Mayor Ken Cockayne today announced in a press release his crackdown on blighted structures is working to help get other property owners moving to fix up their properties and comply with the orders from the City of Bristol Building Department.
“I am pleased that the absentee property owners such as banking institutions and mortgage companies are heeding our warnings and either selling or making the repairs themselves,” Cockayne said in the release, “These companies have been allowed to sit on these properties long enough, while the neighborhood around them crumbles.”
One of the first properties that the new mayor ordered demolished resulted in the homeowner making a quick sale of the property, said the press release from his office. The property on Sharon Street has been purchased and the new homeowner is in the process of fixing it up.
Another property on Newell Avenue, which was slated for demolition, is currently being rehabbed by the bank that owns the property, said the mayor’s release.
“These are just two examples of what being aggressive with respect to blight can do for our community as a whole,” Cockayne continued in the release from his office. “Once these properties are rehabbed or repaired they will help clean up the neighborhood and in the case of Sharon Street increase the property value as well.”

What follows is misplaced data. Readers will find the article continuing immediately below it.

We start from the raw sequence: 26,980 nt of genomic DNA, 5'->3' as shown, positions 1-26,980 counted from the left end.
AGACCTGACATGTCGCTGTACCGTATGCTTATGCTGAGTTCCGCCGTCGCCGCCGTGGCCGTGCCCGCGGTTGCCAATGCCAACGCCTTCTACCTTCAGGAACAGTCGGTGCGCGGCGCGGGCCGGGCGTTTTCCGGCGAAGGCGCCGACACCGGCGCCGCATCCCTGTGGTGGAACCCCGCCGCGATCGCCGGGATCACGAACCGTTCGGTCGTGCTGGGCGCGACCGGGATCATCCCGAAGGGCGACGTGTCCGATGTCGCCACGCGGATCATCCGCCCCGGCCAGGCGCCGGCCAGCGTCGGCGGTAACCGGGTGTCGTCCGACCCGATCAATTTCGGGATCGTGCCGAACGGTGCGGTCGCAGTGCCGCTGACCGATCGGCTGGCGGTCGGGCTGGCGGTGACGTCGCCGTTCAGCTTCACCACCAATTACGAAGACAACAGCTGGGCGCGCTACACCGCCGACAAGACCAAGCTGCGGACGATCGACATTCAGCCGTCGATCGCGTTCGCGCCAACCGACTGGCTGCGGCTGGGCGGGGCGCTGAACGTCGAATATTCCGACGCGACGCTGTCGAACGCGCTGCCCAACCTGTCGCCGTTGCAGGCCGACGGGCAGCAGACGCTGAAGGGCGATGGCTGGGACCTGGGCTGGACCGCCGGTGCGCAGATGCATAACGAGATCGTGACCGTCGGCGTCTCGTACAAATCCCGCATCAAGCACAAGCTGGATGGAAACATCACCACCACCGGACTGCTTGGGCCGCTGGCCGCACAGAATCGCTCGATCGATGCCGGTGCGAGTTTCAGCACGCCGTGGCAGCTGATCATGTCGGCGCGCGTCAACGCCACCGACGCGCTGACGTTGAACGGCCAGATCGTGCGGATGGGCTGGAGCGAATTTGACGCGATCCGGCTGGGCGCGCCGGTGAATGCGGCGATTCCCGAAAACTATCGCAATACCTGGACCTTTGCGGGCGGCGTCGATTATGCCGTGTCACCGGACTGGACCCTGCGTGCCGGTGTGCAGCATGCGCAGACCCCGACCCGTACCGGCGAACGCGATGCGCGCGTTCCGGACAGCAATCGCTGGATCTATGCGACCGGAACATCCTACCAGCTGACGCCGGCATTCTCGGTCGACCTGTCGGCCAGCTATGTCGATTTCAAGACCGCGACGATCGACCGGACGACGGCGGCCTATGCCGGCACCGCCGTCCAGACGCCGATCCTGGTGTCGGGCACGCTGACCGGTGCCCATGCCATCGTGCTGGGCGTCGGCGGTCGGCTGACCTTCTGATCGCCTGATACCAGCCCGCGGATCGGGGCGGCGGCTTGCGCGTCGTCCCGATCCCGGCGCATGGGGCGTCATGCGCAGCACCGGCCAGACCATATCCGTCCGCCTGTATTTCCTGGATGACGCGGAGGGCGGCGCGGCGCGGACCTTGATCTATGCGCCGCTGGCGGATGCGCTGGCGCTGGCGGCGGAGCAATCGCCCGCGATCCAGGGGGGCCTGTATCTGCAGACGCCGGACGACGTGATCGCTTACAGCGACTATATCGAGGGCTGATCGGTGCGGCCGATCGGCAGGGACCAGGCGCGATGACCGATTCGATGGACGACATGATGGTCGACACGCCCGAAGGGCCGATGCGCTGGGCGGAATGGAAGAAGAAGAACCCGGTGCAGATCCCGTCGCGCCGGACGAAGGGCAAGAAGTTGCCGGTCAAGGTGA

“I’ve let it be known to the banks and lending institutions that have contacted me that the days of holding onto their blighted properties, in the City of Bristol, has come to an end,” Cockayne said in the release. “If they have received a repair order from the chief building inspector, it has been strongly advised to either comply or sell.”
The release from his office said the mayor’s war on blight continues, and he urged all Bristol residents who may be concerned about a structure in their neighborhood to contact his office or the Building Department at City Hall.